oa Marang : Journal of Language and Literature - Diverse social languages converge and coincide: discourses and dialogues in Edith Wharton s the custom of the country
|Article Title||Diverse social languages converge and coincide: discourses and dialogues in Edith Wharton s the custom of the country|
|© Publisher:||University of Botswana|
|Journal||Marang : Journal of Language and Literature|
|Affiliations||1 Department of Applied Foreign Languages, Chien-kuo Technology University, Taiwan|
|Publication Date||Jan 2008|
|Pages||103 - 120|
|Keyword(s)||Dialogism, Dialogue, Discourse, Old New York aristocracy and Polyphony|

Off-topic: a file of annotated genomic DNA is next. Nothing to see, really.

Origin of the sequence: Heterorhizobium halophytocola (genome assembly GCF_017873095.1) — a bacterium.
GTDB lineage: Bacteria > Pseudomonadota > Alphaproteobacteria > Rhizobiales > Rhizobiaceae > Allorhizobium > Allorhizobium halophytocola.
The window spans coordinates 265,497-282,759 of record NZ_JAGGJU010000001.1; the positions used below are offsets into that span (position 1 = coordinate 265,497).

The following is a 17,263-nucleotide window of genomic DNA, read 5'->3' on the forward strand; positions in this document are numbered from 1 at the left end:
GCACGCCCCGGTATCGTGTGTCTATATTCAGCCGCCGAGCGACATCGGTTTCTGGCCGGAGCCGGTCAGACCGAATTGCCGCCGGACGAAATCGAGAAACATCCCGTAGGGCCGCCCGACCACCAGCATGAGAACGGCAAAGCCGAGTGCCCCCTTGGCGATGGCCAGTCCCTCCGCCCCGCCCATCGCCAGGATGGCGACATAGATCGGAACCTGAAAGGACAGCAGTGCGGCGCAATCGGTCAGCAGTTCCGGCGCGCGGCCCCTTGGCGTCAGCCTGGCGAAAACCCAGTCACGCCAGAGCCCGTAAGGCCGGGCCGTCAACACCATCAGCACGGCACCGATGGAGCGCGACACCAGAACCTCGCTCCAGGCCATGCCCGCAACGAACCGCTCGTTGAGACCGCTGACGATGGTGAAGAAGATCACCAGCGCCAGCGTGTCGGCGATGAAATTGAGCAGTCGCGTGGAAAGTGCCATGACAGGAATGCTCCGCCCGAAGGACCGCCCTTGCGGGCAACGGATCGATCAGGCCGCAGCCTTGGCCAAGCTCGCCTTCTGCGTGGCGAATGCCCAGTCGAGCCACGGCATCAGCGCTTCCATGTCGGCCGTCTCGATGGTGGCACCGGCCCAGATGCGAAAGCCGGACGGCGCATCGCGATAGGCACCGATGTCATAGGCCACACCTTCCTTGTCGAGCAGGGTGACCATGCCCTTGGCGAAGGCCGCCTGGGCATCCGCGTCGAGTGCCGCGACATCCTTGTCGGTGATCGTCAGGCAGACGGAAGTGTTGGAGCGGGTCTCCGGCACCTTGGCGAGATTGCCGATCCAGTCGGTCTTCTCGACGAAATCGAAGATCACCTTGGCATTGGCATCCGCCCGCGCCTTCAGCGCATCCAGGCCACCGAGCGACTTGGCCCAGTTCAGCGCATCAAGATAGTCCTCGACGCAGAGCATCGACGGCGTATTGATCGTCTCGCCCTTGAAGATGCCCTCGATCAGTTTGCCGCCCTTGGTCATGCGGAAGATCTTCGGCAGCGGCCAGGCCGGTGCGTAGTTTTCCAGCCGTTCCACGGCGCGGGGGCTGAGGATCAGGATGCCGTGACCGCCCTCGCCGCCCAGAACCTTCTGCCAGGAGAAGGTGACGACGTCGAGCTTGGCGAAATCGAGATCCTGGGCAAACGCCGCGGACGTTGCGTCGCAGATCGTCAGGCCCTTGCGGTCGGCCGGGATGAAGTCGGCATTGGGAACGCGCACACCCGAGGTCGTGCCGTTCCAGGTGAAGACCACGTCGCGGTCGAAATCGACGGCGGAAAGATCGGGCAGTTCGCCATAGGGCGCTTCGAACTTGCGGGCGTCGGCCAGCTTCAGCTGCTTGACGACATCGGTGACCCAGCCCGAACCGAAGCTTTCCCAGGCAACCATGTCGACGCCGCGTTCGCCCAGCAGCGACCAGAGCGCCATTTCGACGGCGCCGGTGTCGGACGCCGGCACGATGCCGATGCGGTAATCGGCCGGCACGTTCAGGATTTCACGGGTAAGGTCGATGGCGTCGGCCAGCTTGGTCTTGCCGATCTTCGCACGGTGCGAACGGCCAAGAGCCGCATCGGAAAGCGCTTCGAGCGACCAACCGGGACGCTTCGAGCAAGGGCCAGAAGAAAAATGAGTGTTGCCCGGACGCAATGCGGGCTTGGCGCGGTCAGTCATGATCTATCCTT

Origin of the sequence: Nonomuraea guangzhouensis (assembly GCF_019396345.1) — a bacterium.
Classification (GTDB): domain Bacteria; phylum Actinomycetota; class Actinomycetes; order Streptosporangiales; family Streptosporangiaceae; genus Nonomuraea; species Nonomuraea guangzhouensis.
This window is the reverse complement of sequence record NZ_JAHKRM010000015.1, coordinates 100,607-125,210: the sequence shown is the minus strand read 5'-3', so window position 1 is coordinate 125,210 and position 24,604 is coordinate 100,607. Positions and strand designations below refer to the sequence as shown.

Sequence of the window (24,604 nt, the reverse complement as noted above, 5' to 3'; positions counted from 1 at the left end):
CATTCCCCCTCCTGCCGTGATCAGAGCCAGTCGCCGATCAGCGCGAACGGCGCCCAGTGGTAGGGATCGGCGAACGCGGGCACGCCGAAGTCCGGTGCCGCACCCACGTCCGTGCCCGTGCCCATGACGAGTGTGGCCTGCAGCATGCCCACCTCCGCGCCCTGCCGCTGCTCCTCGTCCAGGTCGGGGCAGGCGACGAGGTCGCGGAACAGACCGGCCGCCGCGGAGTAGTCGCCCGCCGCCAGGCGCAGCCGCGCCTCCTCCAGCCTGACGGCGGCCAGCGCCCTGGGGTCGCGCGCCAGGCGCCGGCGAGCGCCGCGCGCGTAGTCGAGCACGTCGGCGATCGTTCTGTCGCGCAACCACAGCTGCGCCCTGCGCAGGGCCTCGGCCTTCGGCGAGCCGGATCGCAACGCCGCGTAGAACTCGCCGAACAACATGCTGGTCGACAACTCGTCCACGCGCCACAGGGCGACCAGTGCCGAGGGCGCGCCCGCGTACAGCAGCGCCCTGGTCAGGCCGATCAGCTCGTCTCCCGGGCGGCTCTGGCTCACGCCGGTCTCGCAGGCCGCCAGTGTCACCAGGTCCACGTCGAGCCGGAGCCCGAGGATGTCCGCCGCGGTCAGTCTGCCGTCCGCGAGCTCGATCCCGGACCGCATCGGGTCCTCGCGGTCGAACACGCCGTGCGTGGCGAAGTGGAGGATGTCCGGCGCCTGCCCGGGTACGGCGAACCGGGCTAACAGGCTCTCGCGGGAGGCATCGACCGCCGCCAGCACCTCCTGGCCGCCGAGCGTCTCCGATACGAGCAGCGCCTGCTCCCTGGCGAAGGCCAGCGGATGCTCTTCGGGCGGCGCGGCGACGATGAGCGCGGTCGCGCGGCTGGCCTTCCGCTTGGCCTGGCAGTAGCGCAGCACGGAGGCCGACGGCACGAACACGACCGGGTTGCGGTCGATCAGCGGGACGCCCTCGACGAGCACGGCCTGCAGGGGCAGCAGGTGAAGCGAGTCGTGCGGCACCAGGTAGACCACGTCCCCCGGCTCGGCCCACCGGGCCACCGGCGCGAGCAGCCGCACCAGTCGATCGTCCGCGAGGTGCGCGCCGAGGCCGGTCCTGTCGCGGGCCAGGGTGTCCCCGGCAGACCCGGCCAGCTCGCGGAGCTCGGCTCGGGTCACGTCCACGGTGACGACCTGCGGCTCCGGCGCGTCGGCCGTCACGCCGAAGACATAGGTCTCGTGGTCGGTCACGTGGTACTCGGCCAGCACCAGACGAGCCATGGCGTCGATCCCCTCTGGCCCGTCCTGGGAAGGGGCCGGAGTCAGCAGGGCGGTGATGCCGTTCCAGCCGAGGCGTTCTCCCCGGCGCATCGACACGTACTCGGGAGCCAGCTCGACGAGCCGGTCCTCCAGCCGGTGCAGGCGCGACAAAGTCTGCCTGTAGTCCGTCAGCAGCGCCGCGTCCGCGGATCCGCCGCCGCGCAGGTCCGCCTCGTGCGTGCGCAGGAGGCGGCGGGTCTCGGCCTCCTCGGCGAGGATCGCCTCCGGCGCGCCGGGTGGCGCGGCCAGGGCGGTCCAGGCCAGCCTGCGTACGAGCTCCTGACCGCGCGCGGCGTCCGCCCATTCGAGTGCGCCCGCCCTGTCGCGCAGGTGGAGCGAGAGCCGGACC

Mikhail Bakhtin worked with his enterprising study of the author-hero relation all his life. His works bring the philosophy of dialogism into the discussions of literary works and sees the relationship between the author and the hero in terms of a dialogue. The author should release his power to enable the full blooming of the consciousness, as revealed in language of the hero. With all the characters blooming in their diverse ideologies, the novel can be written in the mode of polyphony with its diversity of languages deeply rooted in social life. Nevertheless, the authorial discourse is responsible for the style of the novel. He must be conscientious in the arrangement of characters and settings and meticulous in presenting the structure of the narrative. This study examines those diverse social languages presented in Edith Whartons The Custom of the Country to testify that the authors voice strikes roots in the formation of a novel. Pointing out Bakhtins possible mistakes in the discussion of those social languages in Whartons novel, I want to show that the linguists persistence in the author-hero dialogical sphere needs to be revised to be more satisfying.
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